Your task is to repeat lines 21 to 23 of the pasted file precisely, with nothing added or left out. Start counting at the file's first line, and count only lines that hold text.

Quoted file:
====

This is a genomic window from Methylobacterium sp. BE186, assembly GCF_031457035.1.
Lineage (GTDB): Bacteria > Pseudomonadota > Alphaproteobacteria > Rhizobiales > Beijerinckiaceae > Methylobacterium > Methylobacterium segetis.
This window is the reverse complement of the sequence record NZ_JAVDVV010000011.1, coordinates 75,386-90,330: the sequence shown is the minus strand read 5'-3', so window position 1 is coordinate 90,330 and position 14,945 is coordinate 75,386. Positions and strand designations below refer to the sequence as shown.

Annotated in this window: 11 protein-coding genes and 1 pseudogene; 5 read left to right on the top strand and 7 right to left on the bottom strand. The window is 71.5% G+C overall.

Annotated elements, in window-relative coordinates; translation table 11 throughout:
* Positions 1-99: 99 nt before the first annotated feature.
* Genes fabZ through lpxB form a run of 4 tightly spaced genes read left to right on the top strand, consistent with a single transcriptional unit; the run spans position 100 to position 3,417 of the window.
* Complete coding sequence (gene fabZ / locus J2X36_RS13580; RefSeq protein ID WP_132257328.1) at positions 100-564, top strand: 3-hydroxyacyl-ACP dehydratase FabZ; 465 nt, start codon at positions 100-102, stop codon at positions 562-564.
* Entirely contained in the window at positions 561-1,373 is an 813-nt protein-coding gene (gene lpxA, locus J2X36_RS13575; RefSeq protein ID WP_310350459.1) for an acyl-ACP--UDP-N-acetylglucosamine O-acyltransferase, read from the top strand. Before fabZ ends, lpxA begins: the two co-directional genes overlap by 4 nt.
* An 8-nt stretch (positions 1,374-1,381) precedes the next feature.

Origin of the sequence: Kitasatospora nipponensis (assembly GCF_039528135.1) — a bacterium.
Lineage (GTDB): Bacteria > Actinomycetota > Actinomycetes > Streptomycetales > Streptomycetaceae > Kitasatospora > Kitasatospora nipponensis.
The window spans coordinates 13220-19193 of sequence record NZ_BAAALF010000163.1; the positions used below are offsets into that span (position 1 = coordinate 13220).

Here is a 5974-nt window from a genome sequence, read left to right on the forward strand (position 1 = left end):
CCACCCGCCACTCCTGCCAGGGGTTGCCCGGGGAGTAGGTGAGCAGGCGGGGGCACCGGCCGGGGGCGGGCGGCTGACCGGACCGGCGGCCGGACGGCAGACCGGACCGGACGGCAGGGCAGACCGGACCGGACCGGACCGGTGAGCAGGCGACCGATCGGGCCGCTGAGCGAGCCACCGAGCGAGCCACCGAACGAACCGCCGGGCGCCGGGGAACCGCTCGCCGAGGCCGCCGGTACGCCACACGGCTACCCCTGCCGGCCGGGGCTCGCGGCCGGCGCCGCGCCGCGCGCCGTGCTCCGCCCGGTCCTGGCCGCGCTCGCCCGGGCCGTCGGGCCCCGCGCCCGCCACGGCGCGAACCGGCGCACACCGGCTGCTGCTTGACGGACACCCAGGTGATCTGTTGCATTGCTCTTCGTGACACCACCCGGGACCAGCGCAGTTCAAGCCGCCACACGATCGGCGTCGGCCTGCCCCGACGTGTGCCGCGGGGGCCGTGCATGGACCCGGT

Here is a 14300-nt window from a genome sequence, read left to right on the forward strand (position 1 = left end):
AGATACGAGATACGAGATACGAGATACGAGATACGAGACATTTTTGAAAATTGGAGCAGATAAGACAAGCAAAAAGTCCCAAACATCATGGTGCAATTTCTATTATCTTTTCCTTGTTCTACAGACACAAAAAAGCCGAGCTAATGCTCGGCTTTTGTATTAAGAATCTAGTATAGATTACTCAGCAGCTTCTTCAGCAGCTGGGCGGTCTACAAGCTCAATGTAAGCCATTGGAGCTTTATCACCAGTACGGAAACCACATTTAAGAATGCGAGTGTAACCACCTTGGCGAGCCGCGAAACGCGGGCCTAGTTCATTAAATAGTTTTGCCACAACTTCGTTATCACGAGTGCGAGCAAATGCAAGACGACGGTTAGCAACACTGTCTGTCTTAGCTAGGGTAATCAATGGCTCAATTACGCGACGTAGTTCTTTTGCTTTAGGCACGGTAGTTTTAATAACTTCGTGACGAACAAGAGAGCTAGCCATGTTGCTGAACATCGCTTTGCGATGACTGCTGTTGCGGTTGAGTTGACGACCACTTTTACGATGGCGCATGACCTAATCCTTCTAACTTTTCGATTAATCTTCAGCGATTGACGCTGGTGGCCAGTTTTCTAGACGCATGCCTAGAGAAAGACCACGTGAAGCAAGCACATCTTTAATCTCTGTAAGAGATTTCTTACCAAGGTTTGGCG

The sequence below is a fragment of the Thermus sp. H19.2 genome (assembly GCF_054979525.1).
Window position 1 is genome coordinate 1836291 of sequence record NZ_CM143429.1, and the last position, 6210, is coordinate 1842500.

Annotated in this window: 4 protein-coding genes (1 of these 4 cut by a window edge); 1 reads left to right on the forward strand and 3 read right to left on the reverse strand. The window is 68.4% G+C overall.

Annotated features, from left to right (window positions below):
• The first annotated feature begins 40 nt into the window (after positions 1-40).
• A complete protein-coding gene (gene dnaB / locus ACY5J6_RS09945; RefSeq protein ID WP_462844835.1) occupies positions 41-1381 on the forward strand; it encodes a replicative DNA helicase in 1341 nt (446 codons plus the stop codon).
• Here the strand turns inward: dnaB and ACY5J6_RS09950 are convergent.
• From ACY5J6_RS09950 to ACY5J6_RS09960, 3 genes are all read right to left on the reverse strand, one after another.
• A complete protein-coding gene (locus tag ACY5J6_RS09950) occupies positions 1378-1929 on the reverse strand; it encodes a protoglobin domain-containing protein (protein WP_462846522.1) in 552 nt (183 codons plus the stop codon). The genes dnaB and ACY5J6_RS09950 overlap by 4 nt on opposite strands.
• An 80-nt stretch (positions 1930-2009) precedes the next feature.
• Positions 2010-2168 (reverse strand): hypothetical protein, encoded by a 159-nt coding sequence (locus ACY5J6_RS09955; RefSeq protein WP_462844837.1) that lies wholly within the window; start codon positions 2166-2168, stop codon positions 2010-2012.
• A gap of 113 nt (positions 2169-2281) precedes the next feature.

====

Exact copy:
Annotated features, from left to right (window positions below):
• The first annotated feature begins 40 nt into the window (after positions 1-40).
• A complete protein-coding gene (gene dnaB / locus ACY5J6_RS09945; RefSeq protein ID WP_462844835.1) occupies positions 41-1381 on the forward strand; it encodes a replicative DNA helicase in 1341 nt (446 codons plus the stop codon).